* Eleanor works tomorrow morning. I will also be up around the same time, joining some friends for my fourth Turkey Trot in five years.  It will be more of a walk than a run, but half the fun of the thing is the people-watching, anyway.

* Everybody east and south of here sounds like they're dug out of the snow they got and we didn't- and none is in our forecast anytime soon.

Right. Back to it.
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Nothing really horrible has happened today. Yet.

On the other hand, not a single thing has yet to go completely right, and the day has been full of near-misses, delays, delusions and one particular fustercluck of bureaucracy.

I'll save that last one for last- in part because there's still hope at the bottom of that box.

Much of this is because I'm real-estating a lot this week. More than I swore I'd ever do before. But they're relatively straightforward matters that I'm guaranteed a reasonable and prompt fee on.  In one of them, I was specifically asked to pinch-hit for the client's previous lawyer as a favor to a very good client source.  Client is asking for things not supported by the papers I've reviewed. Maybe there are others I haven't seen; we'll see.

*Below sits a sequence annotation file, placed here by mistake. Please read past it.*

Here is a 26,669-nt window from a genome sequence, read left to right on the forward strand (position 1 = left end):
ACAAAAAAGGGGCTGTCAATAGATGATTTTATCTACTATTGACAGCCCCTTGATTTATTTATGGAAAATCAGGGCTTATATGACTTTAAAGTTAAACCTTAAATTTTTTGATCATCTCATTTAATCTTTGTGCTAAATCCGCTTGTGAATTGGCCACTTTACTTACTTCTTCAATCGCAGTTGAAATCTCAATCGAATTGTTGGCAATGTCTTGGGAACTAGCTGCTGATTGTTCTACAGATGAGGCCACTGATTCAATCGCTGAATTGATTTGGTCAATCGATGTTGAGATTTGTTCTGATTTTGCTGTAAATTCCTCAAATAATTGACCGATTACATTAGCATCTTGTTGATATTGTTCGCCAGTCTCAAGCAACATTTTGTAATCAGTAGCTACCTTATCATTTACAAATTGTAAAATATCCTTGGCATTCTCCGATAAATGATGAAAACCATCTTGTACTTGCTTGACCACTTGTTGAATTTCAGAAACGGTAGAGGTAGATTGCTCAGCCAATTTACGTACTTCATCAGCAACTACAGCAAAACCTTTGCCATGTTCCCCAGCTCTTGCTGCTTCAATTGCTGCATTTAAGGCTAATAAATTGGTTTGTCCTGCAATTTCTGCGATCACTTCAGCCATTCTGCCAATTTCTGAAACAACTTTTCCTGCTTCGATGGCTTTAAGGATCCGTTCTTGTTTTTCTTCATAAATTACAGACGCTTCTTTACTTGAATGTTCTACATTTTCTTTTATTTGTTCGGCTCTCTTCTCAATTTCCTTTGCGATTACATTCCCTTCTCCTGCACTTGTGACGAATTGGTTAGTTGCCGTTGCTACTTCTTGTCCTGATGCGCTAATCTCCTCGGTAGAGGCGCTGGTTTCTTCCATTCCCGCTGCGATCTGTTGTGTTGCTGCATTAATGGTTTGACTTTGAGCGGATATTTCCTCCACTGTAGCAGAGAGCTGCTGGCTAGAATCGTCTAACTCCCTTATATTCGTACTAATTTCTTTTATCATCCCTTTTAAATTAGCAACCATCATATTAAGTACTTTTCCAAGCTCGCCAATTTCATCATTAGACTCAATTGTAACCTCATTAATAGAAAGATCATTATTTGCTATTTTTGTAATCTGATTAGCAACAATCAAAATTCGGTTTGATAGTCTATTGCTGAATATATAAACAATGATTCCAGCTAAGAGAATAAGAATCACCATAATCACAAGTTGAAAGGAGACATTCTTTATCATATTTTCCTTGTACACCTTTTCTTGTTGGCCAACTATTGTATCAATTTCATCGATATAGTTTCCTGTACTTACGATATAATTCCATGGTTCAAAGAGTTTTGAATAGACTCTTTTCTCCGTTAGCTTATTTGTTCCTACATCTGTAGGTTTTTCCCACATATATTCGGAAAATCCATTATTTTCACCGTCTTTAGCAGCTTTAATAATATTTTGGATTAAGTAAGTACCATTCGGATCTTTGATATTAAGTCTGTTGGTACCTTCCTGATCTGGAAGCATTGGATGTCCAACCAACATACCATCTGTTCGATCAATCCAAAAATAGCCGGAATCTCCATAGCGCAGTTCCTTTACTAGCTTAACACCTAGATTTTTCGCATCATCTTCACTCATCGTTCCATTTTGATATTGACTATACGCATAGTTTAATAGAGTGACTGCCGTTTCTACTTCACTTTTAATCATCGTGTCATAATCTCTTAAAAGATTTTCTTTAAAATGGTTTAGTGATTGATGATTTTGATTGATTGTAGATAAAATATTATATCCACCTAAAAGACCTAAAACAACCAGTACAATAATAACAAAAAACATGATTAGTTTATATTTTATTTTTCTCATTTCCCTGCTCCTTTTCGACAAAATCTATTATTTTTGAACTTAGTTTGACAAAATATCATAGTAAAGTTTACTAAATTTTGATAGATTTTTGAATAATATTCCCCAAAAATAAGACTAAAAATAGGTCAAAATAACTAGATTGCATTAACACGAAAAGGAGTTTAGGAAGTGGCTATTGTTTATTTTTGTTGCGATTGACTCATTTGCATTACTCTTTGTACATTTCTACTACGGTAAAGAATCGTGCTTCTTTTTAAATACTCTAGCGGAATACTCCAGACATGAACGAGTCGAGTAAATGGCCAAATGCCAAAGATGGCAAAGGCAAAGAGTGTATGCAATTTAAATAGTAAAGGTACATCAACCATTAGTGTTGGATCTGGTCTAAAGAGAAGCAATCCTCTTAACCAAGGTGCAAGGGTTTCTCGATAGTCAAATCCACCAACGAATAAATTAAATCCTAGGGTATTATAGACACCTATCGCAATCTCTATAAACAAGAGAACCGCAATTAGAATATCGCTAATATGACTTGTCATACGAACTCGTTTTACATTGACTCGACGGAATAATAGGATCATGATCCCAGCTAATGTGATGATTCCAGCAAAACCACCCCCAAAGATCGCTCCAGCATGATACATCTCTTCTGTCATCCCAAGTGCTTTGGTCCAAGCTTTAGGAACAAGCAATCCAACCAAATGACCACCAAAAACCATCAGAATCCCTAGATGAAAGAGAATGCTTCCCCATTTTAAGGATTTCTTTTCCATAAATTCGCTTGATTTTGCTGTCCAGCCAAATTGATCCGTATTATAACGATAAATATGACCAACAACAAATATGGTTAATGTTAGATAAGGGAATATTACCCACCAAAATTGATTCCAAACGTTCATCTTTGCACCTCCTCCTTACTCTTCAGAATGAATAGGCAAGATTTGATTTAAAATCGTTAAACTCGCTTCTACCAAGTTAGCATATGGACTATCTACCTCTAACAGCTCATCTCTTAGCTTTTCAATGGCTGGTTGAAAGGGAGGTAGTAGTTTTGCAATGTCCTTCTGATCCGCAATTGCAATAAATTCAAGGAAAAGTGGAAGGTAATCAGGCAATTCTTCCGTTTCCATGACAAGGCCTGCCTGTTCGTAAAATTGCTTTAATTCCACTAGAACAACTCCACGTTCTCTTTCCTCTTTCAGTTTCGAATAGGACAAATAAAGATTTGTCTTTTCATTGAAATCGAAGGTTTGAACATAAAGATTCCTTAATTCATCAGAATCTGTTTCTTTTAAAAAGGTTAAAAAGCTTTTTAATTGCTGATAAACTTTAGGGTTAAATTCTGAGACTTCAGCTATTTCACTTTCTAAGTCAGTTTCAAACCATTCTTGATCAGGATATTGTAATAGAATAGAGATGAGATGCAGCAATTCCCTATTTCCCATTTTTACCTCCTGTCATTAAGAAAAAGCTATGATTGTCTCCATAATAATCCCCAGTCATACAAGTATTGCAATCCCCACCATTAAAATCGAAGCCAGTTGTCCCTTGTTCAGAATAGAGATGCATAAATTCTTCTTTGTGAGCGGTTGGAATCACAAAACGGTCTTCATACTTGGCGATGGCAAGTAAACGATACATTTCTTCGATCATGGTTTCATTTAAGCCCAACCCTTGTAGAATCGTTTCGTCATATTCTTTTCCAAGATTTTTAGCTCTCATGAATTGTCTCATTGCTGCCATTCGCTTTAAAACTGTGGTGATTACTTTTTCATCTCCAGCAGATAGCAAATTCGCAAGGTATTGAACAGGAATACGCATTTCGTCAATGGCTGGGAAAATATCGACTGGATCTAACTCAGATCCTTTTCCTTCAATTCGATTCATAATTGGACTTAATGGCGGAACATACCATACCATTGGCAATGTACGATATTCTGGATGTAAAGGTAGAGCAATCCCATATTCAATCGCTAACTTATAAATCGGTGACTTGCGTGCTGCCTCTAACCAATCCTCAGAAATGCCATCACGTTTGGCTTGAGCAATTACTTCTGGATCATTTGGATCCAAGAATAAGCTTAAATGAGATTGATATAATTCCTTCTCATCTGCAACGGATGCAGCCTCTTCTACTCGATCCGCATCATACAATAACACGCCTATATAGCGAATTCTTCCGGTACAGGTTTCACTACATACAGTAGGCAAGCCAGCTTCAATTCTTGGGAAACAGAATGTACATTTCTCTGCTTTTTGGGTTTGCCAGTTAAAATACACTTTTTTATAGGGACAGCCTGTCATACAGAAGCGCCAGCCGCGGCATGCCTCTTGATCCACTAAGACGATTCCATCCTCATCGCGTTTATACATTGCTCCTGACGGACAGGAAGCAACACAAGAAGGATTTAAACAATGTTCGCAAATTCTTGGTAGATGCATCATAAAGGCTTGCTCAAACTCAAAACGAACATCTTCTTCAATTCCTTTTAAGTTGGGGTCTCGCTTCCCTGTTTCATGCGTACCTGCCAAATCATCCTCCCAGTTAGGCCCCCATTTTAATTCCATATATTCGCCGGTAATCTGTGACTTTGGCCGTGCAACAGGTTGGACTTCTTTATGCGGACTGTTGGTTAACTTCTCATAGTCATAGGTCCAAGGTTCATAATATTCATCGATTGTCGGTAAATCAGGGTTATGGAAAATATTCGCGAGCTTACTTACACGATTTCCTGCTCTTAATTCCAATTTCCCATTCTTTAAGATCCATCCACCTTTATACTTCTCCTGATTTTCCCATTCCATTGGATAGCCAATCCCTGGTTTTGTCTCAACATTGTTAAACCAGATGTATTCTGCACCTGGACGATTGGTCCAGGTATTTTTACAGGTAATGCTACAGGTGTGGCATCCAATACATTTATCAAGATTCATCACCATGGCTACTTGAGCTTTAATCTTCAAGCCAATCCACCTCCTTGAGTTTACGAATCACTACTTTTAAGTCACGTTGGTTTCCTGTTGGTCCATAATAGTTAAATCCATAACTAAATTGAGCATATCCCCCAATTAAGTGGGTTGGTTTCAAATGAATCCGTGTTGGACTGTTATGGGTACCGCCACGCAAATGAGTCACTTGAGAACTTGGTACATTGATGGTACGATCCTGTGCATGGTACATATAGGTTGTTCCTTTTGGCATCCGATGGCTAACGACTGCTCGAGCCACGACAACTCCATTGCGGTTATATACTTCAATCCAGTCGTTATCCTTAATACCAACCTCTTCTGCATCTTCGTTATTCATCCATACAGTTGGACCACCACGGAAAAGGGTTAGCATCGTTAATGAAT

Then I've got several games of chicken going. One kept me here late last night so I could receive documents to record so a client can refinance a house. The deliverer of such papers insisted in writing that I hold them until the refinance took place; the refinancing bank has insisted in writing that I record them before the refinance will take place. So I've sent a clarifying letter to Mr. Immovable Object, telling him that Irresistible Force Bank (member FDIC and NSF) needs the recording if he wants to get paid in a week or so.  In another, a bank absolutely positively won't even schedule a closing until an appraiser does a final check on Monday of next week, but the seller absolutely positively won't close on any day other than Tuesday of next week.  You can't take Tuesday from Monday, Monday is less than Tuesday, so you look for the four in the tens place. Or something.

Now I'm remembering why I swore not to do this shit anymore.

Ah, but then there's the best, which is to say the worst.  In which the best-laid plans get done in by the post office.


Stick to bankruptcies, Ray, the voices in my head cry. You know how THAT works.